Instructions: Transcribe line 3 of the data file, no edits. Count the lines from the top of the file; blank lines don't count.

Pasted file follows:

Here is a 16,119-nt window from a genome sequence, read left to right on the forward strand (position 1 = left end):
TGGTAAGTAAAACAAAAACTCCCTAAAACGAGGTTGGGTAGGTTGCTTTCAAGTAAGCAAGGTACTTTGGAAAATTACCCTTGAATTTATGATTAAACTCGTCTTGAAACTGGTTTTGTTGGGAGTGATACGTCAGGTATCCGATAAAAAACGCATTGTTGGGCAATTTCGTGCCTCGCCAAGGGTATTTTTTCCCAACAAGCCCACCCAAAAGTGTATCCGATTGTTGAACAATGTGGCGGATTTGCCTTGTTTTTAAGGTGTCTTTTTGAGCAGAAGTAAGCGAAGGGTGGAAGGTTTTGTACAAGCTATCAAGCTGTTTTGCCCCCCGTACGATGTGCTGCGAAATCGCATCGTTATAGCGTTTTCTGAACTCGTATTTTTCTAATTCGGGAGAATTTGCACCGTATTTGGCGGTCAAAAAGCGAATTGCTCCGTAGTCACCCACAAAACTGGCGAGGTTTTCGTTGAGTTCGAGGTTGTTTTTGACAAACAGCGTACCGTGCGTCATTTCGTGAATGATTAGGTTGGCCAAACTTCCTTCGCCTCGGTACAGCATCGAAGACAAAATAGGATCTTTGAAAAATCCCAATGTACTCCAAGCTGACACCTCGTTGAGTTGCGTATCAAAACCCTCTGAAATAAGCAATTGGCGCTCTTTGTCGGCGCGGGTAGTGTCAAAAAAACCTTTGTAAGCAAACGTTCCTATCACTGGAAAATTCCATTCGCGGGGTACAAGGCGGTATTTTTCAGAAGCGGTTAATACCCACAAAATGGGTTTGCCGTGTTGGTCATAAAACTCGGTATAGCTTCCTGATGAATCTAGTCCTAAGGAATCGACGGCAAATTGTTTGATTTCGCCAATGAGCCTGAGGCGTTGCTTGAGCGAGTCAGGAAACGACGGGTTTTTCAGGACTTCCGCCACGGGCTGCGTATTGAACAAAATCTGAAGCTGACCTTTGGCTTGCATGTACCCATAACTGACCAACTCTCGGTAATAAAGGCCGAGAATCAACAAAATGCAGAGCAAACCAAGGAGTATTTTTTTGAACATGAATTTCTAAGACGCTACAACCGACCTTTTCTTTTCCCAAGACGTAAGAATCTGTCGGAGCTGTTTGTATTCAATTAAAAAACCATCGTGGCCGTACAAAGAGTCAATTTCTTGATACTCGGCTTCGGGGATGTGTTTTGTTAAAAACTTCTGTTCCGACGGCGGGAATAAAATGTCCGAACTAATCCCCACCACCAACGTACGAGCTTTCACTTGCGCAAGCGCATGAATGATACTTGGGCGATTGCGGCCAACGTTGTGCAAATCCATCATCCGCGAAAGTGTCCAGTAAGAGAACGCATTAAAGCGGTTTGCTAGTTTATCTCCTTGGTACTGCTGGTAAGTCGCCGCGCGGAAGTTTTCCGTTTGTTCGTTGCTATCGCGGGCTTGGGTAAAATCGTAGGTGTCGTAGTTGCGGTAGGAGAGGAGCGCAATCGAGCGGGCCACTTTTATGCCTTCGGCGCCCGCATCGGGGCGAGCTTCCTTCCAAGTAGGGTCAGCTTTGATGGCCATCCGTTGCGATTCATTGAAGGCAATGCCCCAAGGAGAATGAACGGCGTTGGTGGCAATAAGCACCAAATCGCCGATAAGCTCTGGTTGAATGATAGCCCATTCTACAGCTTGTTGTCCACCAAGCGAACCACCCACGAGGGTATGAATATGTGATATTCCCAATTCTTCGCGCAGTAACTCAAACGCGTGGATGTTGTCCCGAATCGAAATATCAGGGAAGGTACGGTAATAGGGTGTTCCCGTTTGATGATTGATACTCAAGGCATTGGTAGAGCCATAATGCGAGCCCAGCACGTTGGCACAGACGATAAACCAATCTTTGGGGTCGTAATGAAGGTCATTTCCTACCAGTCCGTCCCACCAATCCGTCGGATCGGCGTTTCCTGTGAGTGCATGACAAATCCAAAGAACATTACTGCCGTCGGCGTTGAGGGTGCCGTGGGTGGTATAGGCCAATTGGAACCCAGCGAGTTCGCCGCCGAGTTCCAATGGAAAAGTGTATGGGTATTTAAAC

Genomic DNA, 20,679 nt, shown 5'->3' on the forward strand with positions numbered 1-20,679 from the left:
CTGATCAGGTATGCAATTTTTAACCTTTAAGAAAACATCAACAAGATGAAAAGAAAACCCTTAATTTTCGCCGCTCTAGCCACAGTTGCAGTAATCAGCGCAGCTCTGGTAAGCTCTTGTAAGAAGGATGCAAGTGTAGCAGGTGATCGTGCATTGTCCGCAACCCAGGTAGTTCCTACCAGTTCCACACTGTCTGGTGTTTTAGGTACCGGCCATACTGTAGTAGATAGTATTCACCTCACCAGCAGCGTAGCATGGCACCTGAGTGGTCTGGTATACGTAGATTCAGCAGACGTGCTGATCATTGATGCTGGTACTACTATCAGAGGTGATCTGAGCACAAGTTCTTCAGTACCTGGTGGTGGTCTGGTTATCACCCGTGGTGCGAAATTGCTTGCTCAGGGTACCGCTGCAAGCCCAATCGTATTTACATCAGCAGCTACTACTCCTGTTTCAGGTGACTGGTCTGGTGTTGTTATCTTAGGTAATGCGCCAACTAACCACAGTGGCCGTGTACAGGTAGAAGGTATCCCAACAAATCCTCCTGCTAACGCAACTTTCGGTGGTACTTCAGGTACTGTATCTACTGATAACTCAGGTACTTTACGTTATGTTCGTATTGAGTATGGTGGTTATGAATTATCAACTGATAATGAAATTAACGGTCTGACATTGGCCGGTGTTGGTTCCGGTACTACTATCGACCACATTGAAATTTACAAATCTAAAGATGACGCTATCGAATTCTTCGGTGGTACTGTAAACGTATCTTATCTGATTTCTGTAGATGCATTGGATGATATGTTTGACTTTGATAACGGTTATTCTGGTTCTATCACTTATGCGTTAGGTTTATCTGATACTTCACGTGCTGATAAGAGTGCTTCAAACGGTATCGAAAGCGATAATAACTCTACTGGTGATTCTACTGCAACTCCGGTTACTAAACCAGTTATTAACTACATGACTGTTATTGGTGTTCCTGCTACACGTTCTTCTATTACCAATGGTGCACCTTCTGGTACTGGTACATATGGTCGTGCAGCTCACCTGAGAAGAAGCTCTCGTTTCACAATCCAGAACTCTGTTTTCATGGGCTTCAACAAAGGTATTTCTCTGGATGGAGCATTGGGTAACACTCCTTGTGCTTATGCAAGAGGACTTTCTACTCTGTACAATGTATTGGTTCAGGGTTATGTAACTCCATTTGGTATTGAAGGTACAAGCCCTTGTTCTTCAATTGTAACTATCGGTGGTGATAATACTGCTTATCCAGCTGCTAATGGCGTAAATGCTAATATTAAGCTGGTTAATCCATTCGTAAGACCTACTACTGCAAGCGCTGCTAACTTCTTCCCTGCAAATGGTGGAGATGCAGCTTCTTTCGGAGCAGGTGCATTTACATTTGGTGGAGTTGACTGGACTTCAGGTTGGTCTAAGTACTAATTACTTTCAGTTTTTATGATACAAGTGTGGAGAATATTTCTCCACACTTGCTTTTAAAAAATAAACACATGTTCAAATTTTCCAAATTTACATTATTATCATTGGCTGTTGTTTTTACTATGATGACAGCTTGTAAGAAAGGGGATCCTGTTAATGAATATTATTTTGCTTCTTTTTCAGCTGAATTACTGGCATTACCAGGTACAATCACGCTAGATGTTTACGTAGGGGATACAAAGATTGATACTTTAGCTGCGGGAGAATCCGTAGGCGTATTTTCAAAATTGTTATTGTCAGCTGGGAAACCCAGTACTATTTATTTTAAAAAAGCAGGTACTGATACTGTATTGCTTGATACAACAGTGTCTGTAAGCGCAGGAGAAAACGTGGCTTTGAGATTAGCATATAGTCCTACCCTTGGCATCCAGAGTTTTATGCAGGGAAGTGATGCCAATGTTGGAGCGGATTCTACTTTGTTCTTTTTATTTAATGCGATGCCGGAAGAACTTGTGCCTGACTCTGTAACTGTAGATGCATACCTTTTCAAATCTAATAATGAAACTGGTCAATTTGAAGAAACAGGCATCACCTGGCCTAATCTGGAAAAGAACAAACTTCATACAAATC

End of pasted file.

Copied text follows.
Genomic DNA, 20,679 nt, shown 5'->3' on the forward strand with positions numbered 1-20,679 from the left: